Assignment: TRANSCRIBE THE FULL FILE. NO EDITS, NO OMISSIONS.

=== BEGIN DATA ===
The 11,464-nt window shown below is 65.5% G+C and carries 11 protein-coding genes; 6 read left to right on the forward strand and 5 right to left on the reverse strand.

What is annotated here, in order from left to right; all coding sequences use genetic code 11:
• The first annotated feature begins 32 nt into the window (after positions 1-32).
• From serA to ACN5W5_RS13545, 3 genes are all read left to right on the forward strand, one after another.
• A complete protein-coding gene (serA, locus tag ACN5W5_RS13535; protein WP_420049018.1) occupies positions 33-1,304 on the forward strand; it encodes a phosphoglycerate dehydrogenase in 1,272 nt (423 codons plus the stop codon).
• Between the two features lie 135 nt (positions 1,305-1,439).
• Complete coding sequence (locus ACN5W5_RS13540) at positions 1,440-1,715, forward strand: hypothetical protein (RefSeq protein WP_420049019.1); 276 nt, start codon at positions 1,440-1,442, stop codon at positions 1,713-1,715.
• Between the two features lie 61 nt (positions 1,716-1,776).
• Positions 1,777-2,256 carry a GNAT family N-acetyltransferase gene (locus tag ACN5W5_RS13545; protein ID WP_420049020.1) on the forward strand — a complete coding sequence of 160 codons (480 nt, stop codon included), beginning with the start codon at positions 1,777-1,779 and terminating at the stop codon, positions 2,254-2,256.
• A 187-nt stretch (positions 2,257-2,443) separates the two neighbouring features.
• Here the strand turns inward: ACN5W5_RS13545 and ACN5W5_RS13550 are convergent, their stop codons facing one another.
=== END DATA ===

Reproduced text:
The 11,464-nt window shown below is 65.5% G+C and carries 11 protein-coding genes; 6 read left to right on the forward strand and 5 right to left on the reverse strand.

What is annotated here, in order from left to right; all coding sequences use genetic code 11:
• The first annotated feature begins 32 nt into the window (after positions 1-32).
• From serA to ACN5W5_RS13545, 3 genes are all read left to right on the forward strand, one after another.
• A complete protein-coding gene (serA, locus tag ACN5W5_RS13535; protein WP_420049018.1) occupies positions 33-1,304 on the forward strand; it encodes a phosphoglycerate dehydrogenase in 1,272 nt (423 codons plus the stop codon).
• Between the two features lie 135 nt (positions 1,305-1,439).
• Complete coding sequence (locus ACN5W5_RS13540) at positions 1,440-1,715, forward strand: hypothetical protein (RefSeq protein WP_420049019.1); 276 nt, start codon at positions 1,440-1,442, stop codon at positions 1,713-1,715.
• Between the two features lie 61 nt (positions 1,716-1,776).
• Positions 1,777-2,256 carry a GNAT family N-acetyltransferase gene (locus tag ACN5W5_RS13545; protein ID WP_420049020.1) on the forward strand — a complete coding sequence of 160 codons (480 nt, stop codon included), beginning with the start codon at positions 1,777-1,779 and terminating at the stop codon, positions 2,254-2,256.
• A 187-nt stretch (positions 2,257-2,443) separates the two neighbouring features.
• Here the strand turns inward: ACN5W5_RS13545 and ACN5W5_RS13550 are convergent, their stop codons facing one another.